Psychology. In psychology graduate programs, you will learn a lot about research methods and statistics and specialize in a subfield of psychology: developmental, social, personality, neuropsychology, clinical, health, etc. (See "Areas of Specialization in Psychology." If your sub-field is clinical or counseling psychology, you will also get a lot of practical experience in conducting psychotherapy and psychological testing.
Typically, what distinguishes psychology from education and social work is the strong research focus--remember your courses in research methods and statistics? Thus, most master's and doctoral psychology programs in clinical psychology will require coursework in research. This research emphasis serves two primary functions. First, because psychology is an empirical discipline, psychologists must understand research methodology to keep up with developments in the field (by reading professional journals). Second, psychologists and psychology students conduct research to advance knowledge in the field. Thus, doctoral programs require a dissertation (a major research project of publishable quality), and some master's programs do as well. If you select a master's program that requires a thesis, you will need these skills to conduct the research for your thesis. (A thesis is a research project that may or may not be of publishable quality and is highly desirable if you are planning to go on for a PhD) In a non-thesis program, you will need the research skills to understand the research articles you read for your classes and papers and to keep up with developments in the discipline after you graduate.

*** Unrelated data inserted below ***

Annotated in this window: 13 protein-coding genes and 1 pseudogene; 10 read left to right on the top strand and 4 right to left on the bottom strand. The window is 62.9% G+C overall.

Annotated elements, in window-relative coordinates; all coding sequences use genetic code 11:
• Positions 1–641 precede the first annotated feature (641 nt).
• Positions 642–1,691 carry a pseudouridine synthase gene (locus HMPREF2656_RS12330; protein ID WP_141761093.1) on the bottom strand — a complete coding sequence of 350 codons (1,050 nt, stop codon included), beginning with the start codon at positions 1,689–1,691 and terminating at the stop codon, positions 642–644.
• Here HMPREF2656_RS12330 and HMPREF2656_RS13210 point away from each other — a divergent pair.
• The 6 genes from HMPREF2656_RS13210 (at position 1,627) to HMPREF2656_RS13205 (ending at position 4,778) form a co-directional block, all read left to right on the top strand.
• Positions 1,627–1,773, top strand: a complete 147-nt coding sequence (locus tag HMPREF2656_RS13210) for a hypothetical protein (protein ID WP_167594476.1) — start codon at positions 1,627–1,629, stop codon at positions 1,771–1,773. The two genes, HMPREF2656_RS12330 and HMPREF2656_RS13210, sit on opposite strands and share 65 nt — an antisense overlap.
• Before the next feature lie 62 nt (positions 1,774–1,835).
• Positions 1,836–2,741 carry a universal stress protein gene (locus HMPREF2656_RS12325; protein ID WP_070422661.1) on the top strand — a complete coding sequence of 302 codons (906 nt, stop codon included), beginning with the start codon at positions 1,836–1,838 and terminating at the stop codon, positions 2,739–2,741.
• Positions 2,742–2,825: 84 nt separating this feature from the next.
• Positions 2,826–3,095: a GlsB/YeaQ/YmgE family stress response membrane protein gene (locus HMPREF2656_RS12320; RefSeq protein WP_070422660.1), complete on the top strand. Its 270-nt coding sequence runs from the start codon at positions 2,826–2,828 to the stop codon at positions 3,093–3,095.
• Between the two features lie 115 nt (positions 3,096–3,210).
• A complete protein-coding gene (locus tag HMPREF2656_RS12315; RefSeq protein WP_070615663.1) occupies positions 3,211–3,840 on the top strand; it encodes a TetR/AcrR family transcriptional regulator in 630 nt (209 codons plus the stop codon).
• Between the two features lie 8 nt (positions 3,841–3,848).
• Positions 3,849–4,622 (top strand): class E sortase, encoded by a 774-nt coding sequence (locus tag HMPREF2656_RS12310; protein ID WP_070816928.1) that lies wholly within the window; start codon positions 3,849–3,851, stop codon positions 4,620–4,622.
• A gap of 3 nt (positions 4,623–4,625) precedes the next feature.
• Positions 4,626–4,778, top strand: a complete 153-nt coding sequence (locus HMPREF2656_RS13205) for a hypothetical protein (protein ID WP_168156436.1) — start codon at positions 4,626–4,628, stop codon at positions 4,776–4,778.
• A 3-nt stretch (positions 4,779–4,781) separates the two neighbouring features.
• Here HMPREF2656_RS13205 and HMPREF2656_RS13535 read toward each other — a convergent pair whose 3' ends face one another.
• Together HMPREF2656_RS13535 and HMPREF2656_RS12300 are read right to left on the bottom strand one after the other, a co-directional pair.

In my experience, most psychology majors have relatively little interest in research. (I don't mean this as an indictment, only a description of reality as I see it.) If you are one of these students, you should think seriously about going on in a field other than psychology (and should definitely rule out a PhD in psychology--although a PsyD may be an option--see Halgin (1986) below). If research is not your cup of tea, graduate programs in education and social work may be much more to your liking. For additional information on this idea, I would urge you to read the article listed below; it describes a number of alternative career and educational options to traditional clinical psychology, as well as strategies for increasing the the likelihood of being admitted to competitive doctoral programs in clinical psychology.
Some subfields in psychology also publish their own directories. These directories include the Directory of Graduate Programs in Applied Sport Psychology, Graduate Training Programs in Industrial/Organizational Psychology and Related Fields, and Neuroscience Training Programs in North America (see "Books on Graduate School for Psychology Majors").
Additional useful references on the topic of graduate programs and their admission criteria, etc. include the following:
Norcross, J. C., Mayne, T. J., & Sayette, M. A. (1996). Graduate study in psychology: 1992-1993. American Psychologist, 51, 631-643.